Toddlers are usually curious, but there is no evidence to suggest that children have a natural tendency to self-development. Whether or not a child develops himself depends primarily on two circumstances: on the level of comfort surrounding him and on the participation of parents in his development.
Children develop best in comfortable conditions: light, warmth, loving parents, enough care and interesting tasks to test themselves for strength, skill and ability to overcome the difficulties of life. If everything is easy — it is not interesting, there will be no development, because there is no need. If there are only difficulties in a child’s life, he can freeze like a sleeping kidney or, conversely, begin to rebel and win back what he wants. The job of parents is to throw puzzles to the child, complicating them as the child grows up. And when the child grows up enough to listen to his parents — tell him about the difficulties and joys that you had at his age, expanding his ability to understand.
On the other hand, children develop worst of all when parents and other adults do not take care of them, and the children’s living conditions are as comfortable as possible. The better the child is in the absence of parents, the cozier and more comfortable his environment is for him, the worse he will develop. What for? The child has food, heat, water, light, and there is no need to move — in this case, the child, that is, practically the animal body of the child, does not have any incentives to move itself somewhere and somehow.
It is the participation of parents in the development of children that is the main factor in development. The evidence suggests that children ONLY develop when their parents develop them.
Quote: “It so happened that all spring and summer I went to the Orphanage, all in the same nice provincial town 200 km from Moscow. I did not notice any queues of adoptive parents besieging the head physician with a desire to immediately take the “gene pool” into the family. There are many children. The institution is thriving: excellent repairs, mountains of toys, one-year-old children dressed in expensive suits hang lifelessly in expensive walkers. And these are not disabled — quite healthy kids. They just don’t want to walk, because no one holds them by the hands, doesn’t call, doesn’t aunt, doesn’t kiss for every tiny step. Children do not play with expensive toys. They don’t play because they don’t know how. That’s what mom and dad are for.»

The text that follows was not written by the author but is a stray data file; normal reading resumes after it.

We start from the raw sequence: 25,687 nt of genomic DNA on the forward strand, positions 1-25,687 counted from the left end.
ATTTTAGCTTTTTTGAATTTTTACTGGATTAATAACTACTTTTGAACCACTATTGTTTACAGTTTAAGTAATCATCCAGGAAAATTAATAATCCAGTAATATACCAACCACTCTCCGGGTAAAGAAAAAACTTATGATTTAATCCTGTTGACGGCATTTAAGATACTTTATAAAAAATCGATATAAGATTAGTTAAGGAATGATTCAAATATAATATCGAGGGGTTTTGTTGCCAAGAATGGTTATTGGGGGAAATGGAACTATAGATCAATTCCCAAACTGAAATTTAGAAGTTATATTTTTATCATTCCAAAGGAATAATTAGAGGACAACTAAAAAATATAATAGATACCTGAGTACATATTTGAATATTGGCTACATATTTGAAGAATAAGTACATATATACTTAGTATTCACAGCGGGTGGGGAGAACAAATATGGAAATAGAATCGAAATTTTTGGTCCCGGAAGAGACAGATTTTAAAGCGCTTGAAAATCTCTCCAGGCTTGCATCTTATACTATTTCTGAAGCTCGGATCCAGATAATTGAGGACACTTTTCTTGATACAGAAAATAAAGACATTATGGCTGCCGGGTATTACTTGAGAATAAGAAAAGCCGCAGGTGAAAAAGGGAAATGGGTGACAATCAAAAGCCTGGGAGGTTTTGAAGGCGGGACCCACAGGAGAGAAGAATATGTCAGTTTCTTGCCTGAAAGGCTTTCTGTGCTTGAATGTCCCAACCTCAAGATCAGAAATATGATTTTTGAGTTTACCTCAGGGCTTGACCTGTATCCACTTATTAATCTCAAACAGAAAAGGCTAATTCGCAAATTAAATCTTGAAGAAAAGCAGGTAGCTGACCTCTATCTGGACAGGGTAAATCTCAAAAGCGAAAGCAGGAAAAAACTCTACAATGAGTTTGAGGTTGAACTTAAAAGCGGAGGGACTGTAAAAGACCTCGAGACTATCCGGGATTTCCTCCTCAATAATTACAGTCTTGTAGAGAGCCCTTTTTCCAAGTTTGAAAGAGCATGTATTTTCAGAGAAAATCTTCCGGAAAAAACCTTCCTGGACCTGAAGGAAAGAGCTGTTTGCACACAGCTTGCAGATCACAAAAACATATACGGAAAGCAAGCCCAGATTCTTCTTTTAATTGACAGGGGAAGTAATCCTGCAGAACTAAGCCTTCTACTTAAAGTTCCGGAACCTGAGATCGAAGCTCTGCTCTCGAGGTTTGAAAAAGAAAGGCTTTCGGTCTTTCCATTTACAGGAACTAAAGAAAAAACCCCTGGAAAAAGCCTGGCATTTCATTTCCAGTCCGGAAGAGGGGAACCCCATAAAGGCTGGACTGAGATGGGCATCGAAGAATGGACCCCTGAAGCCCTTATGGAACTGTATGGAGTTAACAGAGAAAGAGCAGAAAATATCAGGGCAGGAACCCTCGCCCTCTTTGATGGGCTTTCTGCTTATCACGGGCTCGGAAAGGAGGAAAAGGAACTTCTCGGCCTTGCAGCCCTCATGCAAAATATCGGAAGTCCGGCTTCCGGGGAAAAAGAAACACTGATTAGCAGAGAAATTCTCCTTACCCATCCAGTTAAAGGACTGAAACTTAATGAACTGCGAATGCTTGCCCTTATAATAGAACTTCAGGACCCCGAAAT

An interesting direction for the development of the child is the establishment of a living relationship with their parents or other adults. At least — as with live toys. So what? Under conditions of hospitalization, children show neither attention nor interest to adults even after 2-3 years of life.
In the early years of Soviet power, there were many abandoned children who were taken to orphanages. They were fed, but the adults did not take care of them, and the babies grew like vegetables in the garden. And they turned into vegetables. After some time, when adults approached them, took them in their arms, smiled at them and tried to talk to them, the babies in response to this expressed only their dissatisfaction: they were quite comfortable to exist without these external interference.
At the same time, it is worth the teacher to establish interaction with a child with a syndrome of hospitalism, as in a short time the children managed to move far along the path of development, to form an active attitude towards people and the world around them. Toddlers will want to develop if this desire is developed in them by adults. If adults do not develop this, the baby will remain only a vegetable.
Yes, dear K. Rogers believed that human nature is characterized by a tendency to growth and development, just as the seed of a plant has a tendency to growth and development. All that is needed for the growth and development of the natural potential inherent in man is only to create the appropriate conditions. “Just as a plant strives to be a healthy plant, just as a seed contains the desire to become a tree, so a person is driven by an impulse to become a whole, complete, self-actualizing person,” he wrote. How to treat his thesis? Doubly. In fact, this is a myth. On the other hand, the myth is useful, pedagogically expedient.
In summary: when a person does not particularly strive to develop, it makes sense to inspire him that every person has a desire for self-development. If we are raising children, then relying on this desire for self-development is naive. If you create and nurture it, it will be. If you don’t create a desire for a child to develop himself, you will get a child with simpler values, you will get what the Russian society around him will create for the child.